Finally, heutagogy and paragogy address process over content – the “how” as opposed to the “what” – or meta-learning (learning how to learn). Through networked community and crowd-sourcing, “the whole may be greater than the sum of its parts”. This is illustrated by the elegant solutions to complex problems yielded via crowd-sourced distributed networks. For example, in 2011 crowd-sourcing was used to successfully solve a protein structure (retroviral protease of the Mason-Pfizer monkey virus, the cause of an AIDS-like disease in monkeys) that had puzzled scientists for over a decade (Akst, 2011). The crowd-sourced solution was published in the peer-reviewed, academic journal Nature Structural and Molecular Biology (Khatib et al. 2011).

An emphasis on developing capabilities in a learner-directed, non-linear and process-oriented way makes it particularly well suited to today’s digital generation, where connectivity, creativity and reflexivity are foundational to global citizenship and collaboration.

 

These models represent a departure from mainstream structures of higher learning. Just as social media and Web 2.0 turned a “one-to-many”, broadcast model of Web 1.0 on its head, the notion of peer-to-peer, self-determined, decentred learning within the context of a learning community characterized by principles of social justice, equity and inclusion may sound utopian: “It is […] no easy task to adopt a decentralised model, since it will require massive procedural, economic and professional change in higher education” (Weller, 2009, in Corneli and Danoff, 2011). Yet in many ways, heutagogy and paragogy simply extend constructivist and critical frameworks, reimagined for a digital generation and a global community.

A provocative 2003 article by Carol Twigg references higher education as largely a “handicraft industry”, with most courses developed by individual faculty for unique cohorts of students:

Currently in higher education, both on campus and online, we individualize faculty practice (that is, we allow individual faculty members great latitude in course development and delivery) and standardize the student learning experience (that is, we treat all students in a course as if their learning needs, interests, and abilities were the same). Instead, we need to do just the opposite (Twigg, 2003, p.38).

Globalization has led to global classrooms, where difference among learners is the rule rather than the exception, spanning culture, language, gender, sexual orientation, faith, ability, social location, migration history and standpoint. It is unsurprising that educational institutions struggle with students’ accommodation needs and demands: it is hard to reconcile standardized curricula with learner heterogeneity along multiple intersecting dimensions.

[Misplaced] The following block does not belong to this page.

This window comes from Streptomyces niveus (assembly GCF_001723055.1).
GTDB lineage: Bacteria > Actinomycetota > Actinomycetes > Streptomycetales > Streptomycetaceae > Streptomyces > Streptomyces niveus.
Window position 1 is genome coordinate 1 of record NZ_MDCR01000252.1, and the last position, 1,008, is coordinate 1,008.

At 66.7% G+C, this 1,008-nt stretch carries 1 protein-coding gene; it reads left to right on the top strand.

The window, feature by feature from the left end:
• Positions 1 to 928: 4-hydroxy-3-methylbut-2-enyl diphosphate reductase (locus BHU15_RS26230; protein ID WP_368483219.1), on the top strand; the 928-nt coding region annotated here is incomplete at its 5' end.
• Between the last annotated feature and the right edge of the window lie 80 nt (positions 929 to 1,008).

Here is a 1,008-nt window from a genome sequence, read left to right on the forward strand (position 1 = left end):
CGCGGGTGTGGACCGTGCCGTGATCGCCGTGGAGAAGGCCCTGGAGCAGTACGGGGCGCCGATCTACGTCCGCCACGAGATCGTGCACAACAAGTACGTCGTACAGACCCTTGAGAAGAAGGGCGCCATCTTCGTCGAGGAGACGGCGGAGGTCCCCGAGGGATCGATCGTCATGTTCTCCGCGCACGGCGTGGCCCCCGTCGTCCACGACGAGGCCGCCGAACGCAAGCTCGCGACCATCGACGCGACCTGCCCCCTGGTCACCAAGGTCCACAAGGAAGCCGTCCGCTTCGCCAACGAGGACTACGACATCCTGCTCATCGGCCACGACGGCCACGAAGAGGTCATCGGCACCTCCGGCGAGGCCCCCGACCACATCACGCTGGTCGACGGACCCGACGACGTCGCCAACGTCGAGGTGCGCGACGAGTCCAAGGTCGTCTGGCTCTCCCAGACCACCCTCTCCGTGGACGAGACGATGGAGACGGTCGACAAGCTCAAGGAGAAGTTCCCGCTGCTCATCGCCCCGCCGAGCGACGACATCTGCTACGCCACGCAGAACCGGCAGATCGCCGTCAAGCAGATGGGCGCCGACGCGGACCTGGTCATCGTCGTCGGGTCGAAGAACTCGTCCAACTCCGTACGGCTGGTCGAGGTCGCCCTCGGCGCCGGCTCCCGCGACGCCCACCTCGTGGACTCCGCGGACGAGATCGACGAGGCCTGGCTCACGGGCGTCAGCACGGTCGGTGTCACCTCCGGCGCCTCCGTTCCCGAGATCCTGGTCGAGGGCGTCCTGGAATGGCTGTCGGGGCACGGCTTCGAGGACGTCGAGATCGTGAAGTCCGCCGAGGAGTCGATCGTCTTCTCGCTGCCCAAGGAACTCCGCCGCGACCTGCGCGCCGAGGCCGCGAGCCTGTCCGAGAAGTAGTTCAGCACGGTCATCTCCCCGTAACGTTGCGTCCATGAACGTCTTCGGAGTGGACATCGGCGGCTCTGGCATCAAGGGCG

An analogous example can be seen in advances in chronic disease management. Like education, medicine has traditionally delivered care via an expert model, where treatment is provided based on clinical diagnoses and evidence-informed interventions. In acute settings this works well, however the highest costs and challenges to health care today relate to chronic disease prevention and management. Unlike acute medical problems, chronic diseases like diabetes and hypertension are, by definition, ongoing and rely on patients’ own decisions and motivation regarding health behaviour change. New models of medicine are now focusing on patient self-management and enhancing motivation for change, whereby the system of care (both formal and informal) surrounds – and is largely directed by – each patient for him or herself (Frenk et al., 2010).

Similarly, while instructor-led curricula may be effective for brief episodic and “acute” educational needs, programs of study to prepare students for “chronic lifelong learning” demand student self-management and motivational enhancement. Just as chronic disease prevention supports patients in becoming their own health care leaders, our increasingly complex and digitally connected world places a demand on higher education to shift focus towards more effectively helping learners to become their own teachers within formal and informal networks of guidance and support. This does not negate our role as subject matter expert, but it does place the onus – quite rightly – on supporting students’ capacity for nuanced critical reflection, judgment and decision-making.

Radically self-determined and networked learning approaches (like heutagogy and paragogy) affirm individuals as experts in their lives and learning trajectories. As Stuart Brand famously said, “information wants to be free”. So does learning.